Well Equipped for Care: Common Questions About Medical Equipment in Your Home

As you and your family embark on this new journey, you may feel like you’re learning a new language with all of the medical terminology and unfamiliar
equipment names being used. The following information helps to answer some of the common questions you might have. And always ask questions
anytime you’re confused or don’t understand how a piece of equipment helps your son or daughter.

What equipment do I need, and how do I use it?
Every child’s situation is different, but your child may need several pieces of durable medical equipment (DME) at home. You will be able to select a DME company, and the hospital will help you connect with it. It’s very likely the DME company will deliver the equipment to the hospital room a few days before you go home so you can become familiar with it and staff can teach you to use it. The DME provider might help with delivery and setup in your home, unless your child needs to travel home with the equipment, in which case the hospital will help coordinate.

Will my home be safe with this equipment in it?
DME representatives will provide a safety assessment of your home to ensure it is safe for your child’s unique care needs and mobility barriers. Your home health agency also can help to assess the safety of your home environment. You also should contact your electric company to let it know this equipment will be in the home.

Where will I put everything?
Having advanced medical equipment in the house can be very intimidating and unsettling for families, scary for young children and a complete shock for pets. While this can be stressful and confusing, dedicating a little time to planning now will save stress later. Think about where your child will spend most of his or her time in the home. Depending on the equipment needed and the child’s mobility needs, you might need to dedicate space on your home’s first floor. It’s helpful to pick a space where your child will not feel isolated and can interact freely with siblings and guests.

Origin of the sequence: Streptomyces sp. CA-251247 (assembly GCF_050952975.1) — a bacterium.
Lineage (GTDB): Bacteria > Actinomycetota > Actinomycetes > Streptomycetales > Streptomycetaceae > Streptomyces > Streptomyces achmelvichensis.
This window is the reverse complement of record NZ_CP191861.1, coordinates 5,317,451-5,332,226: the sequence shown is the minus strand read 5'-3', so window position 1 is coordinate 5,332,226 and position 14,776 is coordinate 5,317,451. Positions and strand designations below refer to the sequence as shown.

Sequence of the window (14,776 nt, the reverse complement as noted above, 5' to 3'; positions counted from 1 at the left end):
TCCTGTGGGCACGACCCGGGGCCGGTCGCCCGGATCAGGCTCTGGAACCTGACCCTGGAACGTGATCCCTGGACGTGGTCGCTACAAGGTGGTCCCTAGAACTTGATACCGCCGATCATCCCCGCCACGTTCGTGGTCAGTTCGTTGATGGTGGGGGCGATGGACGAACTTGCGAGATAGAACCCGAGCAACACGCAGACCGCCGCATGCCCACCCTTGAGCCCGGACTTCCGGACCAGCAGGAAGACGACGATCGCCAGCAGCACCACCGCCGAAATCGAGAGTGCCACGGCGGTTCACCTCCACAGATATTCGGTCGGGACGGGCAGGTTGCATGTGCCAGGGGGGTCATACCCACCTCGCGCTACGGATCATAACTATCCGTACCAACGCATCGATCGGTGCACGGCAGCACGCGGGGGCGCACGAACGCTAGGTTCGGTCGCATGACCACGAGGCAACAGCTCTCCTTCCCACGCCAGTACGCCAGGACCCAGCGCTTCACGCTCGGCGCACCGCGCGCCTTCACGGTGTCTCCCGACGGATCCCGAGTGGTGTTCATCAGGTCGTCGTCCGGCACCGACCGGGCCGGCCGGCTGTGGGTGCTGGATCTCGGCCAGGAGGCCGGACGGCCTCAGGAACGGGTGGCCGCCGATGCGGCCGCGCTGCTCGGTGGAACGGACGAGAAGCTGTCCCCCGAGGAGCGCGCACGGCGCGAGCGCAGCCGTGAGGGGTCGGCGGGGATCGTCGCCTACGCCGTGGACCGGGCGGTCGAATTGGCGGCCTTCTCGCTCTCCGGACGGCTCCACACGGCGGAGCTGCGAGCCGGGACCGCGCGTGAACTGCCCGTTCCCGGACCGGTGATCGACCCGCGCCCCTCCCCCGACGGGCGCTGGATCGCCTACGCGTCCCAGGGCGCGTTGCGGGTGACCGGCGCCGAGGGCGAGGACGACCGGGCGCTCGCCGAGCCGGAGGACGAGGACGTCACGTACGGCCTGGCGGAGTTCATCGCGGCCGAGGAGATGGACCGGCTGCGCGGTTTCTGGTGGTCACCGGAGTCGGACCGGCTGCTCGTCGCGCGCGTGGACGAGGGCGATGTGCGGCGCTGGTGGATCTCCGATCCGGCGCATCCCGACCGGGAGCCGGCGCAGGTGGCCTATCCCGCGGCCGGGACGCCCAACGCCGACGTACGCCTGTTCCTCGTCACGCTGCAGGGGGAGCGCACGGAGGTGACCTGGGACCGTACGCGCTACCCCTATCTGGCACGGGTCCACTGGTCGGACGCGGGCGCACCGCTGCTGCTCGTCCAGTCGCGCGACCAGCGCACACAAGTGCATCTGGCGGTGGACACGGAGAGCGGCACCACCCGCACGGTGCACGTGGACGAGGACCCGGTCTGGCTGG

What should my family know about this equipment?
It’s important to understand ahead of time what the equipment is and to make sure all family members know and understand why the equipment will be in the home and why the child needs it. 

What does this equipment do?
These are some of the most common pieces of equipment or apparatus that your family may be trained to operate, depending on your child’s specific needs:

Apnea monitor                                             
Detects and sounds alarm when your child stops breathing for a few seconds.


Bilevel positive airway pressure or BiPAP
Very similar in function and design to a CPAP machine. It is a noninvasive form of therapy for patients suffering from sleep apnea.


Continuous positive airway pressure or CPAP
Sends air and oxygen to your child’s lungs through small tubes in the nose or windpipe, also called the trachea.


Gastrostomy tube, g-tube or gastric feeding tube
A tube goes into your child’s stomach and liquids are sent through it for feeding, if your child can’t take food by mouth and needs long-term help with feeding.

Mechanical ventilator
Helps your child breathe or breathes for your child when he or she can’t by pushing warm air and oxygen into the lungs through a breathing tube called an endotracheal tube. The nurse sets the amount of oxygen, air pressure and number of breaths per minute for your child.

Nasogastric tube or NG tube
A feeding tube that goes through your child’s nose, down the esophagus and into the stomach. Your child can get breast milk, formula and medicine through it. When it’s used for breast milk or formula, it’s called gavage feeding.


Orogastric tube or OG tube This feeding tube enters through your child’s mouth instead of the nose and goes down the esophagus and into the stomach for breast milk, formula and medicine. When used for breast milk or formula, it’s called gavage feeding.


Pulse oximeter or pulse ox
A small device wrapped around your child’s foot or hand that measures the oxygen in the blood. It causes no pain and helps nurses know if your child needs more or less oxygen.

Tracheostomy tube
A curved plastic tube that goes in your child’s windpipe, also called the trachea, through a hole made in the neck. The trachea takes air to the lungs. Your child breathes through the tube instead of the nose and mouth. The tube doesn’t enter your child’s lungs.

Urinary catheter
A thin tube that goes into your child’s bladder through the opening where urine leaves the body. Nurses use it to collect urine for testing.